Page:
Most of the time, urbanisation and economic growth go hand in hand.
This might seem counterintuitive; when most people think of fast-growing cities across Africa and Asia, they think of the squalor and poverty of slums. So why do urbanisation and economic growth correspond?
Most people move to cities in search of economic and social opportunity. They are looking for more education and better jobs, and cities create wealth; people become more productive as they move from agriculture to industry and services. As a result, there is a close relationship between urbanisation and income.
Source: Coalitions for Urban Transition based on World Bank data.
In sub-Saharan Africa, most countries have enjoyed rapid economic growth as their towns and cities have expanded. In Ethiopia and Tanzania, for instance, the rural-urban transition has seen incomes rise as people grasped new employment opportunities in cities.
However, as the next graph shows, the relationship has broken down in too many African countries.
This graph shows the relationship between urbanisation and GDP per capita in 17 African countries. The direction of the arrows shows the direction of this relationship between 1990 and 2017.
If urbanisation and economic growth corresponded, every arrow would be pointing to the top right corner. But as you can see, the arrows point in every direction.
For Burundi, the Central African Republic (CAR), the Democratic Republic of the Congo, Liberia and Zimbabwe, all of their arrows point to the top left-hand corner. This indicates that as the country has become more urbanised, average incomes have fallen instead of risen.
In CAR in 1990, 35 per cent of the population was living in urban areas and the average person earned $490 per year. In 2017, 40 per cent of the population lived in urban areas but the GDP per capita had dropped to $418.
Why has this happened? One possible answer is that urbanisation in CAR has not happened because of “pull factors” such as better livelihoods in cities. Rather, it has happened because of “push factors”, where people have fled to cities to escape the violence in the countryside.
Equatorial Guinea tells a different story. In the graph above, the country has an almost horizontal arrow pointing to the right: this means that it has enjoyed a tremendous increase in average income without corresponding growth in the urban population.
Does this mean that rural Equatorial Guineans are now super-rich? Sadly, no. It just means that the large oil reserves discovered in the 1990s in Equatorial Guinea have led to much higher average incomes.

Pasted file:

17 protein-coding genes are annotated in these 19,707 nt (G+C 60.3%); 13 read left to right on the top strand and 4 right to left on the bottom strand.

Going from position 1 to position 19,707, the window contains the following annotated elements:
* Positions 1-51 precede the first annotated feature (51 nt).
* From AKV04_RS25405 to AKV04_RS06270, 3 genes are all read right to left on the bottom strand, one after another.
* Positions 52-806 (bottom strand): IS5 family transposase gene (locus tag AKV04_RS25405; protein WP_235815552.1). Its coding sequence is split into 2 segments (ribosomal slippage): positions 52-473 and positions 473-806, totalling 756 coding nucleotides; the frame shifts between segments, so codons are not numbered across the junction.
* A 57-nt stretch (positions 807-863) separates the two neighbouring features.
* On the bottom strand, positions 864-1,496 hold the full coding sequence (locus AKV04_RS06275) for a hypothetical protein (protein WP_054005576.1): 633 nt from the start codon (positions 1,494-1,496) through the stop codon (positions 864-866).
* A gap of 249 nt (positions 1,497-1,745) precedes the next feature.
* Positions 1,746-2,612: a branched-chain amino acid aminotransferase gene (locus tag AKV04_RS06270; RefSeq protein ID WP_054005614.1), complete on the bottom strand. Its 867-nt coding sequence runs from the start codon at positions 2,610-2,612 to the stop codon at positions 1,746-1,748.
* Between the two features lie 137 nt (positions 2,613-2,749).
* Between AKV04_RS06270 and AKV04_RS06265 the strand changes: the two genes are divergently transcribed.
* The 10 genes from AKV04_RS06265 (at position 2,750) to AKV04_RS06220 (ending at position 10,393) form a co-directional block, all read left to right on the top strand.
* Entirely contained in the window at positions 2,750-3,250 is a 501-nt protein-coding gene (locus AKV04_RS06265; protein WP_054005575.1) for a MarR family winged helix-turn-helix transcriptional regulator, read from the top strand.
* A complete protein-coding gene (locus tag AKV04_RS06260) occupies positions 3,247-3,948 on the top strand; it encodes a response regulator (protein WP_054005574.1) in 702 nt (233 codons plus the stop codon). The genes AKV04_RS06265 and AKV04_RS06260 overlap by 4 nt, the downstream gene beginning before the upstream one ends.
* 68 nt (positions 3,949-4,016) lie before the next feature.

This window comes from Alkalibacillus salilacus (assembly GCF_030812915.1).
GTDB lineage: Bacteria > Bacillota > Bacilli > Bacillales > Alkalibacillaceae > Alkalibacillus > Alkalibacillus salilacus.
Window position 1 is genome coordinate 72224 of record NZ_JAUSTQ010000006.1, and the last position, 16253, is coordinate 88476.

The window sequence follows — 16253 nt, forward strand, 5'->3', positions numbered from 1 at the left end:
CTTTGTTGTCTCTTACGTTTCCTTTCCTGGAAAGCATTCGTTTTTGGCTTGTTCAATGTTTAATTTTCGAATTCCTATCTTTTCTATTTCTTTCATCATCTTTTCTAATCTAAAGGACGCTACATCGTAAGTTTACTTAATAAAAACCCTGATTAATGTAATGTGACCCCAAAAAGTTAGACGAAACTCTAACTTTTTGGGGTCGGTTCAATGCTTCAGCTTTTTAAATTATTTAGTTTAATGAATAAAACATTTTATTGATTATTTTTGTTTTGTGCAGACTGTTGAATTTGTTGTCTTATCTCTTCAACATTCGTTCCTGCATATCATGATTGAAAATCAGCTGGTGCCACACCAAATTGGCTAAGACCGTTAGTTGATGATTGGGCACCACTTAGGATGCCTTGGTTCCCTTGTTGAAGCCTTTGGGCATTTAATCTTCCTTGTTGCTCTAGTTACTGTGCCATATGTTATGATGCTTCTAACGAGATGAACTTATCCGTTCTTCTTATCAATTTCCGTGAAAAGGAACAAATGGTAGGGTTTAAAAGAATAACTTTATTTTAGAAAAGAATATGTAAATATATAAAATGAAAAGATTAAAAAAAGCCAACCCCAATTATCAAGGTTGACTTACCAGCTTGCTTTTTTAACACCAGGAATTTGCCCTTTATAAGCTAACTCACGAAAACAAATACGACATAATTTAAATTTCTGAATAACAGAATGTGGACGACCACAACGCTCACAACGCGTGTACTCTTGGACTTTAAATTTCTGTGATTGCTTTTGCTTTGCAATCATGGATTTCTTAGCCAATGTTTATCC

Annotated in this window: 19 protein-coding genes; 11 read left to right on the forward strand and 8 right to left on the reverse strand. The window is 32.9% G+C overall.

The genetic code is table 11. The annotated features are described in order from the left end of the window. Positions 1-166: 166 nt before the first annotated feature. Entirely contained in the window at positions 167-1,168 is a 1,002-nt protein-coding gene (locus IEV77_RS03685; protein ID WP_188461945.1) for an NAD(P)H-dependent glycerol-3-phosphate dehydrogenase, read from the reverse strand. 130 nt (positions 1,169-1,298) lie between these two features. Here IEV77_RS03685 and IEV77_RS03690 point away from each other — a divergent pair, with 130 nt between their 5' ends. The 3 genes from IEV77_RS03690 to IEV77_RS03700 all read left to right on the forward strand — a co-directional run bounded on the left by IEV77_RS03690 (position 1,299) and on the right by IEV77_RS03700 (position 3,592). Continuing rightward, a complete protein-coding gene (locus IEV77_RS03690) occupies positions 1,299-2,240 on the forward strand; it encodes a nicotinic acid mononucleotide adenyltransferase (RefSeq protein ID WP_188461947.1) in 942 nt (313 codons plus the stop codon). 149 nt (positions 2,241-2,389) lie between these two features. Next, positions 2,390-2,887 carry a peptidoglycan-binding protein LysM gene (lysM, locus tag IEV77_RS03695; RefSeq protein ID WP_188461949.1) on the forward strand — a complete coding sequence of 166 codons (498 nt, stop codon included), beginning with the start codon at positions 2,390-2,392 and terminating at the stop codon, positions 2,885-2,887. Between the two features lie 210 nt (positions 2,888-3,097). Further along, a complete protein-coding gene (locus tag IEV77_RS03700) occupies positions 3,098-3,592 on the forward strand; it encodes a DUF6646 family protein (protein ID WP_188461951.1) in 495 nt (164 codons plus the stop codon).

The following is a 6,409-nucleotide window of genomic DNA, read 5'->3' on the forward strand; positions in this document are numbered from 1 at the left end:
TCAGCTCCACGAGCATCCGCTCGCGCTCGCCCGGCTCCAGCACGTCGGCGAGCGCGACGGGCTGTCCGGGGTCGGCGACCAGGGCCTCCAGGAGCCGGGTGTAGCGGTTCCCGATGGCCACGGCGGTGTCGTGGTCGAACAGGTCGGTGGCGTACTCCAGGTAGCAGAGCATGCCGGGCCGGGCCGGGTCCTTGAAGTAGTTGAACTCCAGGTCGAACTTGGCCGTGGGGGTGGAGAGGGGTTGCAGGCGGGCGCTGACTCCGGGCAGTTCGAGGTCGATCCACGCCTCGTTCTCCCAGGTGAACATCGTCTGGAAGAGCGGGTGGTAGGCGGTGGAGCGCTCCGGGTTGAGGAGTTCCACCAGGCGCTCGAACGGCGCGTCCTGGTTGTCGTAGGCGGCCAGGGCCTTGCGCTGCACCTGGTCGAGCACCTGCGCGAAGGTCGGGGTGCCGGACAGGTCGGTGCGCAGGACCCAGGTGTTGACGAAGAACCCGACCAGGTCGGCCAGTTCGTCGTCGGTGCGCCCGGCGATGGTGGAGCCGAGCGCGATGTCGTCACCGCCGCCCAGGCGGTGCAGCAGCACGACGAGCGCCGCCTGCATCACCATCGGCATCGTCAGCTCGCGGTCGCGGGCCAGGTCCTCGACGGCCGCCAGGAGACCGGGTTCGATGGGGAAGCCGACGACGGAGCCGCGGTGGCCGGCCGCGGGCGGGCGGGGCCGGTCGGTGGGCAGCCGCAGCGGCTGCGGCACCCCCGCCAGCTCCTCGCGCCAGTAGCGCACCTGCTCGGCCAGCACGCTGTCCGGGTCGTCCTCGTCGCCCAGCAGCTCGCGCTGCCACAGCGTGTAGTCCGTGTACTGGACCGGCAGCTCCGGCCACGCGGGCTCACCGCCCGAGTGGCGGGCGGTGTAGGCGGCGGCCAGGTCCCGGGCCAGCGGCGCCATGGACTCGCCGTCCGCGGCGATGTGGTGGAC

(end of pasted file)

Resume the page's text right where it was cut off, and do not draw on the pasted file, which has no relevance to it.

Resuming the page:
Most of this money has been captured by those directly involved in the industry, rather than shared within the country. Resource extraction is a capital-intensive activity that barely creates any local work. As a result, the benefits in this instance are not effectively distributed across society.
Furthermore, Equatorial Guinea does not have any significant industrialisation. There are no decent jobs drawing people to cities. As a result, urban growth has lagged far behind economic growth – and inequality has soared.
Of course, these factors are only a part of the answer. The graph presents many different countries with very different economic, social and political contexts. However, all of these examples call for ambitious policies from African national governments to ‘fix’ the relationship between growth and urbanisation and sustainably tap into the potential of cities.
By providing essential infrastructure and land tenure to urban dwellers, governments can enhance health and education and therefore economic productivity.
A new report from the Coalitions for Urban Transitions shows that National Urban Policies (NUPs) are a powerful tool at the service of African governments to drive change in cities and unlock their economic, social and environmental potential. If well designed, NUPs can ensure that urbanisation serves the national economic interest – and can ‘repair’ the broken relationship between urbanisation and growth on the African continent.
Catlyne Haddaoui is a research analyst for the Coalition for Urban Transitions.This article is from the CityMetric archive: some formatting and images may not be present.